Republicans tend to center their moral superiority on a pro-life stance, but it manifests as pro-birth. Abortion is an easy issue for engendering blood-cleansing moral outrage; If you want to be pro-life, care about not spreading COVID-19 to elderly neighbors, and about small children separated from their parents because they tried to save them from drug cartel violence. Don’t huff about a baby you can’t even see yet, and judge the mama as “the very low” in life, and then vote to take away her ability to get free healthcare for gestational diabetes.

It also becomes easy to accuse those of us who no longer want to play the polarization-for-God-points game as following in the foot-in-mouth steps of President Trump when he famously said there were good people on both sides of a white supremacy rally. No, that’s not what we are talking about.

Neither party has a lock on how to live a Godly life. But in the dark times that are coming, I suspect each will continue trying to prove it does, without noticing that the very anger and violence generating such rejection and dehumanization of those who don’t think like us (who don’t BELIEVE THE TRUTH) is the antipathy of what God says to value. “Love your neighbor as yourself.” “Do to others as you want them to do to you.”  “For God so loved the world…”

I’m not riding an elephant or a donkey; I am prayerfully and with careful steps trying to follow a Lamb. Perhaps to some very difficult places in the coming years, because this divide isn’t going away.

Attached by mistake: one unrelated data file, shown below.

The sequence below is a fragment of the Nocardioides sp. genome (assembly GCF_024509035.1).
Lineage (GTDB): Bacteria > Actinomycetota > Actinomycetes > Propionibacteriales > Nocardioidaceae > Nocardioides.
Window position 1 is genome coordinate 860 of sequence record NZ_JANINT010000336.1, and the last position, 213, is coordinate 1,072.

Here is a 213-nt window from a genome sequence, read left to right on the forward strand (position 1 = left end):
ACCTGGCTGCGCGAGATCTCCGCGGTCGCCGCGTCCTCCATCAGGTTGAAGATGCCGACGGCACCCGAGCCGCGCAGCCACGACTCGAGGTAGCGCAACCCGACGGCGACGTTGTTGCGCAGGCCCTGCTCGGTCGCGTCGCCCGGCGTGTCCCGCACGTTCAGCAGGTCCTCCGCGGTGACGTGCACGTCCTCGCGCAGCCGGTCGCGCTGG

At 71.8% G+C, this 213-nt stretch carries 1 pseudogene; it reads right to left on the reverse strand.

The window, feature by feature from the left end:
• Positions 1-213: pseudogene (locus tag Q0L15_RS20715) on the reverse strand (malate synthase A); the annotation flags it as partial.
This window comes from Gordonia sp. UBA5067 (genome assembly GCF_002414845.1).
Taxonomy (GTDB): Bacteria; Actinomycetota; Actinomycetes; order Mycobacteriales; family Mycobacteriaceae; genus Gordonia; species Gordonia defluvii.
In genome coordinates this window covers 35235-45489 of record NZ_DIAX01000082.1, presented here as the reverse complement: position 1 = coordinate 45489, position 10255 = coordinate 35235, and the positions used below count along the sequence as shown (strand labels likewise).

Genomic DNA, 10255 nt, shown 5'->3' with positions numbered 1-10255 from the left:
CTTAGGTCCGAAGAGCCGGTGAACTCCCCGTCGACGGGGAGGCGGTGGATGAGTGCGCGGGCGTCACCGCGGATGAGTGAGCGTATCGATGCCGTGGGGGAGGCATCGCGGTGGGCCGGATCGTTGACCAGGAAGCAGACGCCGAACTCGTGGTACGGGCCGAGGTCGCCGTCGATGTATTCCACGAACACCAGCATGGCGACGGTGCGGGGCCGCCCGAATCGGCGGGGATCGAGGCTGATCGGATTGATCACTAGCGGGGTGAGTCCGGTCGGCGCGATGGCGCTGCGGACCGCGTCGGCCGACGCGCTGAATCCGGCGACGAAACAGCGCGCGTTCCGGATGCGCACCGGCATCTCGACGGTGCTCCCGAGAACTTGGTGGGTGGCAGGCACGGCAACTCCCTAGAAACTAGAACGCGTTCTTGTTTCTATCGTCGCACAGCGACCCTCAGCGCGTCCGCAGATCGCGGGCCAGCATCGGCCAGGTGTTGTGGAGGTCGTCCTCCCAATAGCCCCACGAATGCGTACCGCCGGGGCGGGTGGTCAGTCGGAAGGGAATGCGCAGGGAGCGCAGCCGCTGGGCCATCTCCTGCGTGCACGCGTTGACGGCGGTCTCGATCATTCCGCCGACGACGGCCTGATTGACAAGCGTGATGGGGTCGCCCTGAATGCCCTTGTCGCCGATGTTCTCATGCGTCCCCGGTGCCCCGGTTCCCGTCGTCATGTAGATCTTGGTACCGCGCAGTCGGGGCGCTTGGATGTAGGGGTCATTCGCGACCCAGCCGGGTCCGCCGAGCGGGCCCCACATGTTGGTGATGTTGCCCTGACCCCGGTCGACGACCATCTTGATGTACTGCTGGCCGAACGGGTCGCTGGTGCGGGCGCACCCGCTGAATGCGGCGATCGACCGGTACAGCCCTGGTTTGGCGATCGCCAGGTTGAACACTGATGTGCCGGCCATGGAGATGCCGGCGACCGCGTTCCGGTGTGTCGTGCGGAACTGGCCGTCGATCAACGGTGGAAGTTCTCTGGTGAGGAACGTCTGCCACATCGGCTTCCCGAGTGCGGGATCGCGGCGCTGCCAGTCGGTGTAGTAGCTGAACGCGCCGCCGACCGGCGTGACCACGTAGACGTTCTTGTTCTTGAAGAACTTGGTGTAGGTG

Filed under between books, Life reflections, Uncategorized, VA, Wendy Welch

Two to Tango

Jack’s Wednesday guest post makes it on time for a change – –

A belated tip of the hat to my long suffering wife after our recent twenty third anniversary –

We are complete opposites – I’m a lazy bugger and she’s a workaholic!

When we first met she was a community storyteller, a swimming instructor and a strawberry picker. She had had a degree in journalism and another in German and had just completed her Masters in Education. She headed off to St Johns in Newfoundland to start her PhD in Folklore.

When that was to the thesis stage she joined me in Scotland and we married. Off she went again and started a very successful non-profit storytelling co-operative, was appointed to the board of the Scottish national storytelling forum, the board of the US National Storytelling Network and the traditional arts committee of the Scottish parliament. Shortly after to Lancashire in England where she worked for two years with refugees and asylum seekers and learned Arabic!

During all of this she was writing. Academic papers and then the first book which was a collection of newspaper columns published by Lingham House. We moved to Big Stone Gap and opened a bookstore so the next book was a memoir about that and a best seller for a big New York publisher. Since then there have been two more books and another three are in the pipeline!

But then she got another Masters Degree – in Public Health, and is now the Director of GMEC which encourages and helps newly qualified medical professionals to set up shop in Appalachia.

But enter Covid 19!

So, for the last few months she’s been sourcing PPE all over the world and getting it to clinics, medical centers and hospitals throughout SW Virginia – while finishing three books!

Just now and then she has a wee lull in her timetable and she can’t abide that, so it’s time to reorganize the cupboards or the backyard – – – or can stuff!

Did I mention the cat rescue or the chickens?

I can never keep up, but it’s been a wonderful twenty three years –

Here’s to the next twenty three!


Filed under between books, Big Stone Gap, folklore and ethnography, home improvements, humor, Life reflections, Little Bookstore of Big Stone Gap, publishing, small town USA, VA, Wendy Welch